UV germicidal lights don’t trap particles. They are designed to kill bacteria and many viruses. If you find that members of your household are often sick, then you might consider one of these in addition to your standard return air vent filter. There are good options available, and we’ve reviewed them on our Top 6 HVAC UV Lights for DIY page.
What About HEPA Filters?
HEPA filters start at 16 MERV and rise to 20 MERV. This high level of fine filtration makes them too restrictive for residential HVAC systems – they would bog down airflow to the point your system would overwork and fail mechanically. And not enough air would get to most rooms to make them comfortable. That’s the short answer. There is more in our HEPA vs MERV Guide.
We’ve covered the need for a return air vent filter and what your filter options are.
The rest of this page goes into more detail about why you need a filter in the return-side of your HVAC system and what can happen if you don’t use a filter.
Basics of Supply and Return Ductwork
We won’t make this long.
Your heating and air conditioning system has two “sides” to it, the supply side and the return side.
Supply Side: Supply air is air that has been “treated.” To be “treated” means to be heated during a heating cycle or cooled and dehumidified during an AC cycle.
Return Side: Return air is air drawn from various rooms in your home back to the furnace or air handler to be treated.
Which vent is the return vent? It is usually the largest vent in your home, and it will be located near the thermostat. It’s located near the thermostat to ensure that air going into the return vent is about the same temperature as the actual air temperature shown on the thermostat.
The tissue test: If you’re still unsure, get a single square of tissue, small piece of ribbon, a feather, etc. Turn on the system. Once the blower fan is going strong, hold the tissue next to the vent you’re wondering about. If the tissue is blown away from the vent, the vent is a supply vent. If the tissue is sucked toward the vent, it is the return vent.
This image shows airflow during a heating cycle with the HVAC equipment in the basement. The equipment could be on the main floor, in the attic, on the roof or outside. But the airflow process is the same: Treated air is pushed out into your home through the supply ducts. Untreated air, aka return air, is pulled back into the equipment to be treated through the return air vent and ducts.
See the blue Return Air label? That is where the vent filter would be installed – unless, as we noted, the filter is installed in the furnace cabinet. In the case of a heat pump system, the filter would be in the return air vent or in the air handler cabinet. In this case, the return air vent is on or near the floor. But many times, the return air vent is on the ceiling or high on a wall.
Why Do I Need a Filter on the Return Air Vent?
Dirt is the enemy of HVAC equipment and of good IAQ, or indoor air quality. Here are potential equipment and air quality problems caused by unfiltered air. Where to begin? It’s a bit of a list, but the notes will be brief and hopefully explanatory enough that you will be motivated to keep an air filter in good condition in your return air vent or furnace/air handler cabinet.
Blower motor: If the motor gets really dirty, it’s rotation will be impeded. This will cause low airflow, and treated air won’t get to the furthest reaches of your home. The dirt and grime might also cause the motor to work too hard and burn out. According to the Pick HVAC, the average cost of blower motor replacement is around $850, so a simple furnace filter replacement of less than $30 can save you a lot of cash.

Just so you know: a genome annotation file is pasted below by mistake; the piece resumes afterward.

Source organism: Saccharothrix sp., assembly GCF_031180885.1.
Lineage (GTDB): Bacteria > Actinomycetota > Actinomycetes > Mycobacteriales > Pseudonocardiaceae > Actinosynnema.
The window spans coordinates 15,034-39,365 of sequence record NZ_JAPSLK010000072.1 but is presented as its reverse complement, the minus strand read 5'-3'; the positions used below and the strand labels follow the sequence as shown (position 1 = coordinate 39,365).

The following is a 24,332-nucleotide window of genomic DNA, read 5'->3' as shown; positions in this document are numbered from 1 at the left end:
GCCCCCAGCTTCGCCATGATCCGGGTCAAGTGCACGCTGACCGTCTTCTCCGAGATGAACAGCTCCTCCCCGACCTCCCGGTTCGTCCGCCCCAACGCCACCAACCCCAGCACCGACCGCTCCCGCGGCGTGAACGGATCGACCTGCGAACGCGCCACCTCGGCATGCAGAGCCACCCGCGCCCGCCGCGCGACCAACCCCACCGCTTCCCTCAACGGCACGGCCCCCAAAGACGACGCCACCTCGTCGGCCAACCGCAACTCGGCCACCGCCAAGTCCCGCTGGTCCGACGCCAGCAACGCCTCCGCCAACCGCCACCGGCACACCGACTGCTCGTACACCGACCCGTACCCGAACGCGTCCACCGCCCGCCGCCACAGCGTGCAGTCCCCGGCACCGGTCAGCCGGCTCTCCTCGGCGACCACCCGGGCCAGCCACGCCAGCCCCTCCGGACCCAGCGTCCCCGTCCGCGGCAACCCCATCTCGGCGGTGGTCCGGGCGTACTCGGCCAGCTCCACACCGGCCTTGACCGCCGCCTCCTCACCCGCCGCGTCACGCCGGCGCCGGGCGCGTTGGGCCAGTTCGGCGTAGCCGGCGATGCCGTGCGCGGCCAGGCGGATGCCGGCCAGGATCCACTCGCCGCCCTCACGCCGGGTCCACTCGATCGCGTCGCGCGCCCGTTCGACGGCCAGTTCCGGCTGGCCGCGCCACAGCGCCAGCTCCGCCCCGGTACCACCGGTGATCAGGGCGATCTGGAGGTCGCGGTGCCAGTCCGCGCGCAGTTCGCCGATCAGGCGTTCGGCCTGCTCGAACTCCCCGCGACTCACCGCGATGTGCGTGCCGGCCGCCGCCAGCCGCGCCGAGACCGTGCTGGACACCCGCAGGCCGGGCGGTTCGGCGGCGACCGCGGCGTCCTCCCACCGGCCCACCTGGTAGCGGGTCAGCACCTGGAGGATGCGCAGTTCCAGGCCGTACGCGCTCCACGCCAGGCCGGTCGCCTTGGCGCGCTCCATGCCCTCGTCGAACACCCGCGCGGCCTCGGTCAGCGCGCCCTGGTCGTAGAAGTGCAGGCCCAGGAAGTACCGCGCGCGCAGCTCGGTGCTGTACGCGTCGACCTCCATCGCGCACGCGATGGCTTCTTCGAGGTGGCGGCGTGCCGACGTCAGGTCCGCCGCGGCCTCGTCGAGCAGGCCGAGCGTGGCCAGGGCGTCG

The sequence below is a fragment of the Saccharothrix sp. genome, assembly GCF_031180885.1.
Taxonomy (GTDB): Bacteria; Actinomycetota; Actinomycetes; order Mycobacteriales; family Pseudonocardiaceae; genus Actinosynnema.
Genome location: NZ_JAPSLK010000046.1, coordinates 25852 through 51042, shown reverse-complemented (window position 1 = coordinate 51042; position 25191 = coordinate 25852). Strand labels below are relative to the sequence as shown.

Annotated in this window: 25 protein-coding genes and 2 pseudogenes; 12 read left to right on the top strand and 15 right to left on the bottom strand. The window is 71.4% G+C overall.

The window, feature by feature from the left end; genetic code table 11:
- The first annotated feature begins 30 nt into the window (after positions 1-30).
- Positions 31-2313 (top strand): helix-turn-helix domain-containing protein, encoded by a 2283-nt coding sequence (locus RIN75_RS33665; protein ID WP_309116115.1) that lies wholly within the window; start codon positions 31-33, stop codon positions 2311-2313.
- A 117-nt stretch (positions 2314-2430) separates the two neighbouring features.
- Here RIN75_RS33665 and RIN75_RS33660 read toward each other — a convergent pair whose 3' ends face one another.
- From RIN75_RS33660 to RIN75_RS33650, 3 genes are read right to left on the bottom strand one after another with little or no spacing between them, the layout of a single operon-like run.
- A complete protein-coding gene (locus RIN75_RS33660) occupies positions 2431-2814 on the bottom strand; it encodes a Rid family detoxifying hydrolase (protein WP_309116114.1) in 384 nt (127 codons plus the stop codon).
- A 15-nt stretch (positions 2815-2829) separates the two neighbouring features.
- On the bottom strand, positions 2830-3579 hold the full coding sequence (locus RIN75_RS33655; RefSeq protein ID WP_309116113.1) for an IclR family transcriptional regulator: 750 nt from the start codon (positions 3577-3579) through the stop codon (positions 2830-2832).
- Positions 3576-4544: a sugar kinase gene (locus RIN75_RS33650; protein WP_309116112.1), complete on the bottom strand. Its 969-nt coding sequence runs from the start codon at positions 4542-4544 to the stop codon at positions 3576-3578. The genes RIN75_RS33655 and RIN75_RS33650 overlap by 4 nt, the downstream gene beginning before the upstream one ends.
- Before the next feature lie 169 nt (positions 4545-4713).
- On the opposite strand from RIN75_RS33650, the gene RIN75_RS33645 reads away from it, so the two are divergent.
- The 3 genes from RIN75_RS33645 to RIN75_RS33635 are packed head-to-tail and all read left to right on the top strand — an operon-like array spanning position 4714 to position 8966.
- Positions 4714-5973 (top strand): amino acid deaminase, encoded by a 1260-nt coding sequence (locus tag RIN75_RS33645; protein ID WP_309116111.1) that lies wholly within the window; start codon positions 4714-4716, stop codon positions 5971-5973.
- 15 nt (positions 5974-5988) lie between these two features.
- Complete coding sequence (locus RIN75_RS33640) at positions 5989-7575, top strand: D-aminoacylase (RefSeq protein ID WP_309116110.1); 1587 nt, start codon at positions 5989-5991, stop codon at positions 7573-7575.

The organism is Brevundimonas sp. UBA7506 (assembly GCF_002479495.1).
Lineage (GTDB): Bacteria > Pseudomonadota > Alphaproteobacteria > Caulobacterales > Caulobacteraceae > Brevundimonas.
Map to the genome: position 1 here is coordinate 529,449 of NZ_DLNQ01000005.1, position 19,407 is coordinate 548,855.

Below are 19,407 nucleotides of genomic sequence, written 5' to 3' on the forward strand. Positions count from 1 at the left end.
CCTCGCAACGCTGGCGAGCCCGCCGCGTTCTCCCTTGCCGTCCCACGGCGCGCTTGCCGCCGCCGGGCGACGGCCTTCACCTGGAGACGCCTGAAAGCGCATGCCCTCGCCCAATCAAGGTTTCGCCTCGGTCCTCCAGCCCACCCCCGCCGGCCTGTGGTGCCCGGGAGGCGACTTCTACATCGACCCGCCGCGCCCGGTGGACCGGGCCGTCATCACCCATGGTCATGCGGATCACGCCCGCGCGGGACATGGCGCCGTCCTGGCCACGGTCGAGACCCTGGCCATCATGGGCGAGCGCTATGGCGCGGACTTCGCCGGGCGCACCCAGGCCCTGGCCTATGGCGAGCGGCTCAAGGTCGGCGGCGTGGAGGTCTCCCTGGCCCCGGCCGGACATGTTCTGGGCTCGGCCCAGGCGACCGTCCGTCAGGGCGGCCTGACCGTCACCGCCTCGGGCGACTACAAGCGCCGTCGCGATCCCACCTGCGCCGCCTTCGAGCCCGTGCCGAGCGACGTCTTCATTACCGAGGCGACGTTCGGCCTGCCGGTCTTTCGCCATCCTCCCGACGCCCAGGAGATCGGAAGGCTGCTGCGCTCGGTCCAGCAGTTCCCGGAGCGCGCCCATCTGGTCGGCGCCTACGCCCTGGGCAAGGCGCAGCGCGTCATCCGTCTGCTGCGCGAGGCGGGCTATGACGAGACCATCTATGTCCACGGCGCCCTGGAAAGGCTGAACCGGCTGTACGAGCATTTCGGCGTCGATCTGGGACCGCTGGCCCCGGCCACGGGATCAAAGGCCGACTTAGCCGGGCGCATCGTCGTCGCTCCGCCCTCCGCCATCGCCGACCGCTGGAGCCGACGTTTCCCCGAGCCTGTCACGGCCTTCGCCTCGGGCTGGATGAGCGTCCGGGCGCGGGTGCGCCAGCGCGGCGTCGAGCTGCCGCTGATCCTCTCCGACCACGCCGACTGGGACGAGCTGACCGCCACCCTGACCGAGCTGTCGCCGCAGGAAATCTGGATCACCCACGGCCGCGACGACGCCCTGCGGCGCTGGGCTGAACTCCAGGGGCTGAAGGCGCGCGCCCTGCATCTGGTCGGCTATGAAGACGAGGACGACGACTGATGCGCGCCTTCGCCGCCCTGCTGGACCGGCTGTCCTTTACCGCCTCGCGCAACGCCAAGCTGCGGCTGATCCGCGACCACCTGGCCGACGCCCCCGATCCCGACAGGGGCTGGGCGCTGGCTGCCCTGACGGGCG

Indoor evaporator coil: This is an AC and heat pump part. If you have a furnace but no air conditioner, then it doesn’t apply. Heat is absorbed and dispersed through this coil. If it gets gummed up with hair, dirt, lint and other debris, all of which will cause mold growth on the coil, the coil’s efficiency will drop significantly. The result will be higher energy costs. Oh, and the evaporator coil could freeze up and become covered in ice, preventing the system from working at all and causing a nasty leak when it eventually melts. The cost to have an HVAC technician service a frozen and/or dirty evaporator coil ranges from about $150 to more than $300 depending on the scope of the problem.
Drain pan/drain line: During an air conditioning cycle and also during heating if the furnace is a condensing type (90% AFUE or higher), condensation will form inside the unit. The equipment has a drain pan where it accumulates and enters a drain line. If you end up with a bunch of dirt and debris in the pan or line, it will become clogged. Eventually, the accumulated water will leak. Depending on where the equipment is located, you might have a wet basement floor, water damaging the drywall overhead or water leaking out of your vents.
Ductwork: When the coil stops doing its job, moisture isn’t removed from the air, and the result might be mold in your ductwork. That’s a problem for air quality.
Heat exchanger: The heat exchanger is the heart of the furnace. It’s where heat is transferred out of hot combustion air into your ductwork to warm your home. If the system gets clogged with dirt, the heat exchanger might overheat and crack. If it cracks, the combustion air might escape into your living spaces. The combustion air contains carbon monoxide, and breathing carbon monoxide leads to serious illness or death.
Air quality: We’ve touched on it. Nobody wants mold spores circulating through return air and supply air. Plus, if the air in your HVAC system isn’t filtered, then you and those in your home are subjected to air containing basic pollutants like dust, lint, dust mite debris (you can guess what that is), pet hair, pet dander and many others that cause allergies or trigger episodes of asthma.
Here is more information on the Problems of Running a Furnace or Air Handler Without a Furnace.